BRUSSELS (Reuters) – Britain and the European Union have said they will intensify negotiations on reaching a comprehensive agreement on the terms of their future relationship.
Below are the four main areas where negotiators still have to overcome differences before a Brexit transition period, which began when Britain quit the bloc, runs out at the end of this year.
LEVEL PLAYING FIELD FOR COMPANIES
Though Britain left the EU on Jan. 31, the main terms of its membership will remain in place until the end of the transition period. But from the start of next year, it will no longer be bound by the EU’s rules on state aid for companies and the bloc’s environmental or labour standards.
If Britain allows these standards to deteriorate or does not keep up with evolving EU rules, British companies selling to the bloc will have what EU officials see as an unfair competitive advantage over their EU rivals bound by the costly regulations.
If British firms are to have easy access to the bloc’s market, the EU says Britain must commit to sticking to similar standards as the EU has.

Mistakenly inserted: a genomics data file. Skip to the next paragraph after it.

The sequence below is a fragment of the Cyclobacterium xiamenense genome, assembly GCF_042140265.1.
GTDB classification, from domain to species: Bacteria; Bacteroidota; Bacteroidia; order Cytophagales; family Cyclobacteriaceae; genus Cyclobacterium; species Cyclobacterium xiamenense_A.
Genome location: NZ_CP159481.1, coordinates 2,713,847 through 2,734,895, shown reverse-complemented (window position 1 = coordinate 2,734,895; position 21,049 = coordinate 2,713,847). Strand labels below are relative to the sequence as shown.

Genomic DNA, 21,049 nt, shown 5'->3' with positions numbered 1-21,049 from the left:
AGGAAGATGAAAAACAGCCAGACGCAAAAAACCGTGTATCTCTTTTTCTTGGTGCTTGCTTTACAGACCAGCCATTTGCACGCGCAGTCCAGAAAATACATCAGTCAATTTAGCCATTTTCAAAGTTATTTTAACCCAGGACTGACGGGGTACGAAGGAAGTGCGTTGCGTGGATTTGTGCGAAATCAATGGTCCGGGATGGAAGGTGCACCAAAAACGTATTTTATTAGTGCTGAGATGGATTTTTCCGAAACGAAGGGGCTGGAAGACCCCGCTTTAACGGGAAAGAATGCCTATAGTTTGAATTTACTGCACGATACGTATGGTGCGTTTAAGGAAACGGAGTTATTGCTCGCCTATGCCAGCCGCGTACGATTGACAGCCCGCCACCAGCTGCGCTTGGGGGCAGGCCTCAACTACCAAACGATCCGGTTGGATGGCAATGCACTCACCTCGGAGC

Britain wants to catch fish in its waters and sell them to the EU, a market of 450 million people. But EU fisherman also want access to British waters and want to know in advance how much fish they can catch to help plan their business. The trade-off between access to the EU market for British fishermen and access to Britain’s waters by EU fisherman is at the heart of the dispute.
British police want access to various EU databases that contain sensitive personal records, such as DNA, and the EU wants to have legal guarantees that the data will be treated with the confidentiality required by EU law.
The EU wants Britain to observe the European Convention on Human Rights (ECHR), an international agreement to protect human rights and political freedoms in Europe which allows any person who feels their rights have been violated to sue a government in the European Court of Human Rights.
The EU and Britain have to find a way to settle mutual disputes in the future. While some form of international arbitration could be established, the EU can accept only its own top court — the Court of Justice of the European Union — as the institution that interprets EU law. Britain does not want EU courts ruling in disputes it may have with the bloc.
(Reporting by Jan Strupczewski, editing by Timothy Heritage)